The Race to Broadband Infrastructure: America’s Next Challenge
It is estimated that as many as 42 million Americans lack high-speed internet service or reliable broadband infrastructure. While millions more have it, because of heavy usage or poor network design, it is far from “high speed.” One major impact of the pandemic is that it has shown there is a clear need for strong and resilient infrastructure. This is true for buildings, roads, bridges, utilities, and particularly broadband networks.
While a few years ago broadband was considered important for consumers who used it mainly to stream entertainment, the shutdown of 2020 made reliable high-speed internet critical to people working from home, attending school through remote learning, and conducting telemedicine appointments with their doctors.
Government has tried to address this with funding for broadband expansion in 2020’s CARES Act, the Covid-19 Relief Act, and even with the American Rescue Plan Act, which allows local governments to utilize funds to study and implement broadband improvements. The infrastructure bill being developed for 2021 goes even farther, promising to bring broadband access to the entire nation.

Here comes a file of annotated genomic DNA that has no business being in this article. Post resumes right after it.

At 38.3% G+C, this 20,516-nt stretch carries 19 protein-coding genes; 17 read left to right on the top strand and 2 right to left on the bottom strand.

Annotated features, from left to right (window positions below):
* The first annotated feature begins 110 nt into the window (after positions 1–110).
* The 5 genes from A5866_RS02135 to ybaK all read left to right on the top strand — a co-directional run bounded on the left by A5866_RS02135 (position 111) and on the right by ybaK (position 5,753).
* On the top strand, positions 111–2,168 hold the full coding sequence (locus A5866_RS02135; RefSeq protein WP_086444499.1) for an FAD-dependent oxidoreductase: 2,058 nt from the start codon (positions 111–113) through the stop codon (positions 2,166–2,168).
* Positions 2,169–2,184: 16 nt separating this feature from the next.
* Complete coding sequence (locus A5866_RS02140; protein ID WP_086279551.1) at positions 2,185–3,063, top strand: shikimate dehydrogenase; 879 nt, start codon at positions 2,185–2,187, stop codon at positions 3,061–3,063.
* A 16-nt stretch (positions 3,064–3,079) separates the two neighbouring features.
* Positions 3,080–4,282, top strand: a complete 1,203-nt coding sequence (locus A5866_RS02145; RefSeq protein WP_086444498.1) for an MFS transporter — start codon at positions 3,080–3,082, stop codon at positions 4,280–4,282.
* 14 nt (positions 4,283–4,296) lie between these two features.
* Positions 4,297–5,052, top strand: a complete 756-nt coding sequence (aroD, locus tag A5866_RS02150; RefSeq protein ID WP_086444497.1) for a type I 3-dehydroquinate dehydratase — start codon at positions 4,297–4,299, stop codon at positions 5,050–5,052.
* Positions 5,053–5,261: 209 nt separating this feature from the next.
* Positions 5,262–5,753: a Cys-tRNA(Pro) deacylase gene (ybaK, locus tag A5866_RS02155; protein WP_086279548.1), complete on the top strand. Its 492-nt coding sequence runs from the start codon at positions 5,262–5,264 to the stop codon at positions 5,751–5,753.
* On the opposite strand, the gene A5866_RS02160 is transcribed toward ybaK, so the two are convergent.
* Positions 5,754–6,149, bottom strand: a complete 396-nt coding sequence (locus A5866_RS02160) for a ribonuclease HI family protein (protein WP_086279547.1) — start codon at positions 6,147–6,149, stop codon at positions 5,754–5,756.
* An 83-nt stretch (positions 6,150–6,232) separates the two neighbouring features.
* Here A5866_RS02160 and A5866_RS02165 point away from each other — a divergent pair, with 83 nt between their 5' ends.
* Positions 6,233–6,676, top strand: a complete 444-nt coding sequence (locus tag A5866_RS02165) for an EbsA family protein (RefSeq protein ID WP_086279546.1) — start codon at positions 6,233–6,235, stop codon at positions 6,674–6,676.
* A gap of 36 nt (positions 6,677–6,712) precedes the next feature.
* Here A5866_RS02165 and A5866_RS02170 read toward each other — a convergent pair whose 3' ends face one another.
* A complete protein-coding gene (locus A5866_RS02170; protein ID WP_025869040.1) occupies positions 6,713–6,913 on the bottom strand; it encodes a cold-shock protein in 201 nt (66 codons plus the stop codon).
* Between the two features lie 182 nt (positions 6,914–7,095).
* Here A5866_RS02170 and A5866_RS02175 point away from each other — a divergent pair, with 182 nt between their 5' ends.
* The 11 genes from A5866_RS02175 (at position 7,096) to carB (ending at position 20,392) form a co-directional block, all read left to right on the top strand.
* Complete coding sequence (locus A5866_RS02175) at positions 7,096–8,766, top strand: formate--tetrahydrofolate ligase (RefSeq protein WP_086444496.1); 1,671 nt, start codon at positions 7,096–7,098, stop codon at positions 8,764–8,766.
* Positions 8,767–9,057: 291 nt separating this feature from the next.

What’s clear today is that broadband is another utility, just as vital as power and water.
And besides its use for homes and businesses, there is a demand for broadband to build the smart infrastructure that improves emergency services, traffic control, and other systems. The challenge for municipal executives is taking an active role in meeting their community’s communications infrastructure needs are met, all while developing the plan to actually make it happen.
- Consider developing a Master Plan to study the alternatives to improve connectivity in your community with a phased approach to fiber assets. This study and resulting Master Plan will facilitate the goals of the community, enable connectivity for community partners, and evaluate technological and financial approaches that allow your community to enable improved services for both residents and businesses. A Master Plan should include specific deliverables and tasks, defined in a cross-functional arrangement with your community’s various departments, residents, businesses, and other institutions and area governmental agencies to create your best path forward. Importantly, having a Master Plan gets your projects “shovel ready” to pursue funding as it becomes available.
- An important first task is performing an evaluation of your existing system. This task may uncover potential assets that the community already has in place that can be utilized in a community-wide connectivity program. Or, this step may highlight where the deployment of a fiber network can improve traffic networks, emergency response connectivity, or streetlight assets that can be connected to enhance resident and visitor experiences.